Kyle Drabek is one of three (Travis d’Arnaud, Randy Ruiz) former BlueClaws in Blue Jays camp this spring, as the 2007 BlueClaw was sent to the Jays as part of the Roy Halladay trade in December. The right-hander, considered the top pitching prospect in the organization and one of the top arms in the minor leagues, found out about the trade while watching ESPN at home in Texas.
“It was a total shock,” he told Andy Martino in the Philadelphia Inquirer. “That was the first things that I saw of it.”
2007 saw Drabek pitch well for two months with the BlueClaws, including a 7.2 inning, two hit, one run outing in the second game of a split-double header that year. But he got hurt in June, had Tommy John surgery that basically cost him 2008.
2009, however, was a great year for 21-year old (he turned 22 in December). From Clearwater, where he had 10.8 Ks/9 and earned a spot in the Futures Game, he went to Reading, where he went 8-2, 3.64, though his Ks dropped to 7.2 per 9.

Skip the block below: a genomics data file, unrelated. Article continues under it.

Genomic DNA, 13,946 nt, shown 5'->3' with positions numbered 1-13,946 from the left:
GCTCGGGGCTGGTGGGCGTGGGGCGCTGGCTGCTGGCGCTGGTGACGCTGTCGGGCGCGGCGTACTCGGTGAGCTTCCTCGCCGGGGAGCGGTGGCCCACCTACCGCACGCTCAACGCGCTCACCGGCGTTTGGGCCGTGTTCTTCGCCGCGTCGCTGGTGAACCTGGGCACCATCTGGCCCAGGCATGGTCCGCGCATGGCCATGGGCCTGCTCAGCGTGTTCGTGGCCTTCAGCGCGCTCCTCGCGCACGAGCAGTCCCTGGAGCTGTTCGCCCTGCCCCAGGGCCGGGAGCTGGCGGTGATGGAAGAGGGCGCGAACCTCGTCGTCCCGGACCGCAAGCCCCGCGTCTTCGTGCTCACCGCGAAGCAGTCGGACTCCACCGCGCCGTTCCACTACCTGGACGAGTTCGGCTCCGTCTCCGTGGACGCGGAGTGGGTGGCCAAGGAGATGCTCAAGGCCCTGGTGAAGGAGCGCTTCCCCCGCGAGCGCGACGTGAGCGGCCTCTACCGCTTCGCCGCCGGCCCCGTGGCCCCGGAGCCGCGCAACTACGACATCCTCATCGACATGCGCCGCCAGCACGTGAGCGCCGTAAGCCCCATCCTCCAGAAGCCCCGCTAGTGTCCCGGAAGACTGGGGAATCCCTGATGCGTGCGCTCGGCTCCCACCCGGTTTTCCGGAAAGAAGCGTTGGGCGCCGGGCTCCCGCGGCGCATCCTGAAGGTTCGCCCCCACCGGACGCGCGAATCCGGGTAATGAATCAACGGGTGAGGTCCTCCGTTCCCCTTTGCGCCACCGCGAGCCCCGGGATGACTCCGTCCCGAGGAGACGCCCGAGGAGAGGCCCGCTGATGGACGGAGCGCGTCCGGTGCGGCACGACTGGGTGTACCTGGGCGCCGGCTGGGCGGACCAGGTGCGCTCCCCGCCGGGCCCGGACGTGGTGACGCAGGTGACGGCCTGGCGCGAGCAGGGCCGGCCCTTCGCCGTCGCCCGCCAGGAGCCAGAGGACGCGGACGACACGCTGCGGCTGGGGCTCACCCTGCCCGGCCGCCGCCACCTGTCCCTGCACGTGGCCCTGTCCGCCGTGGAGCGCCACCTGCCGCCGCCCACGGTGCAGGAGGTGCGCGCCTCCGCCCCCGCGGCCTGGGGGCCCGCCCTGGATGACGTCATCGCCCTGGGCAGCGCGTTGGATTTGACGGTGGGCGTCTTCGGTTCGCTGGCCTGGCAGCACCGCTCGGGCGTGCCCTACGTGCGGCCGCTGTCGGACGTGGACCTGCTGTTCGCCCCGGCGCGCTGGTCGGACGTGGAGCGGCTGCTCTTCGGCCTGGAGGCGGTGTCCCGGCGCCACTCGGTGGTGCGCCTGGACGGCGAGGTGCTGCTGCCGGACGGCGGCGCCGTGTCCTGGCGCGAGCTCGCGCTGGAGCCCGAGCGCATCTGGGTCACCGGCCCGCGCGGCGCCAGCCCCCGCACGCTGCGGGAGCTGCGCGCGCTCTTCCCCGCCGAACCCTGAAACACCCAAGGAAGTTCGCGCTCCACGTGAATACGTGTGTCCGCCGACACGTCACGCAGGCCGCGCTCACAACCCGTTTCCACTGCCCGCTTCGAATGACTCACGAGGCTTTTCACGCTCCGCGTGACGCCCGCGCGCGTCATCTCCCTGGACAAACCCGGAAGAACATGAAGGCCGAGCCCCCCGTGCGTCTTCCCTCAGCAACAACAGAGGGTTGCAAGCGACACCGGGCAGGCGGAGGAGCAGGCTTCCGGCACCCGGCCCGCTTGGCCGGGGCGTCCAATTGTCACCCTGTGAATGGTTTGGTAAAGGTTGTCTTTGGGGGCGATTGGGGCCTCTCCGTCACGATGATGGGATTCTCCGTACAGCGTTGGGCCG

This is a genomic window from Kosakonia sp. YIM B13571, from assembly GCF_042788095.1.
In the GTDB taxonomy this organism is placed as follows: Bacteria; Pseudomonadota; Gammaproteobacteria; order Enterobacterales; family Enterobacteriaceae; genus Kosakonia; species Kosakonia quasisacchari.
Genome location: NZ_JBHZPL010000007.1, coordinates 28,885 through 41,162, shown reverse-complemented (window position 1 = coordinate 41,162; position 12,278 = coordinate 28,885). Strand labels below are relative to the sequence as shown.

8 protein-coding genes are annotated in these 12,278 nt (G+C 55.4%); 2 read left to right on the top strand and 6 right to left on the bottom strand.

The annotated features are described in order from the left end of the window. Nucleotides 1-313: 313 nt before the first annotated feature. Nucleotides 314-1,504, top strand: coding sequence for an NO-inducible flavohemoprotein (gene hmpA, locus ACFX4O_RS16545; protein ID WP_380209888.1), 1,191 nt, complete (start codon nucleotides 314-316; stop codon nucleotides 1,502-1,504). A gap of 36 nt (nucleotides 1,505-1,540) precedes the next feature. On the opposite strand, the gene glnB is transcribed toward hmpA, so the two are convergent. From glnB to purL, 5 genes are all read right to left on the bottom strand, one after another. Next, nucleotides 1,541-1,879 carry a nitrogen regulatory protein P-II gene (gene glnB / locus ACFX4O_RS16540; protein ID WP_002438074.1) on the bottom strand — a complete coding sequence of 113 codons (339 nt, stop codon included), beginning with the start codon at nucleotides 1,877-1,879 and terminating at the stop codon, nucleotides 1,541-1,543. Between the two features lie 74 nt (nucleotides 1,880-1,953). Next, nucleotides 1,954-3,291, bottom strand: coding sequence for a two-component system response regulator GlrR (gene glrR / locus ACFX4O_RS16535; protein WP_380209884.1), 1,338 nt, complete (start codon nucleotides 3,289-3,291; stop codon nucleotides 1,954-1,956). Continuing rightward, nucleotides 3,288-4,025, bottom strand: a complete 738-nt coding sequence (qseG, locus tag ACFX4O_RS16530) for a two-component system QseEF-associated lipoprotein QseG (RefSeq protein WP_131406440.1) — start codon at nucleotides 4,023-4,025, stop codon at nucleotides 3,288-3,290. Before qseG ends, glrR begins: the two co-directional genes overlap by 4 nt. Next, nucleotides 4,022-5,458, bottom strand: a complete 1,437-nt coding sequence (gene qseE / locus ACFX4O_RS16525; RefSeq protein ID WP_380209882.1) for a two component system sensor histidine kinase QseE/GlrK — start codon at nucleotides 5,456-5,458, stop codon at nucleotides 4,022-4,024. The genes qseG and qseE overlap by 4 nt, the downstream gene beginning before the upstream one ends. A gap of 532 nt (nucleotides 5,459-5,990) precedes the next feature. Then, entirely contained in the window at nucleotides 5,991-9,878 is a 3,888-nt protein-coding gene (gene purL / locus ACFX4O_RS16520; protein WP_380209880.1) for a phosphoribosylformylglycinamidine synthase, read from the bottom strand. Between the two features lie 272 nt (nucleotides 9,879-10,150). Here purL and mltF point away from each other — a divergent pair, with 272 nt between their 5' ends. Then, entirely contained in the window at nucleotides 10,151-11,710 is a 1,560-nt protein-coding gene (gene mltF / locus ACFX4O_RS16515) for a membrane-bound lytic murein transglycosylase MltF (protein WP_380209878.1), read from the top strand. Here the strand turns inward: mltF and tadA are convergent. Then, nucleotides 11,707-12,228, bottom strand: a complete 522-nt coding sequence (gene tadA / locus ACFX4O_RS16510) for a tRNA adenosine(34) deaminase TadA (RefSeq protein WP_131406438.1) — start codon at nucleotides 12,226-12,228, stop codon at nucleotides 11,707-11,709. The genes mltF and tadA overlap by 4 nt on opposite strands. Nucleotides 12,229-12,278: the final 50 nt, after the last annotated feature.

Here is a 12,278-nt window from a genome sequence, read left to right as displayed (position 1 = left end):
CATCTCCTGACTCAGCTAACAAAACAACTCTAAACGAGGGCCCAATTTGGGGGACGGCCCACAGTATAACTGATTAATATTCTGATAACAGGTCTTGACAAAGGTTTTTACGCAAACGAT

He shot back up the prospect rankings and was in high demand. While the Phillies held onto him at the trade deadline, they sent him to Toronto two months ago.
Tommy John surgery is not considered to be career-threatening anymore, but it’s still surgery. Drabek told us last year, however, the improvements in medicine, and specifically those coming back from this surgery, calmed him down a little bit.
In talking to the doctor he told me that about 90% of the people come back stronger and that was a huge confidence booster because I knew that I could come back nice and strong. When I began to throw it felt great and that also helped my confidence a lot.
He reflected on his time with the BlueClaws this way:
I had a blast in Lakewood. The field was amazing, the atmosphere was awesome and the fans were amazing. I had never played in front of that many fans before and I played with a lot of great guys. I had a lot of fun there.
Now it’s off to Toronto, and adjusting to a new team, new teammates, new uniforms, and a new situation. That’s where it helps to have a father who played for a long time in the big leagues, and Doug was there to help.
“He said, ‘You know what? It’s baseball,’ ” the younger Drabek said. ‘ “This stuff happens, and you just deal with it and try to do your job.’ ”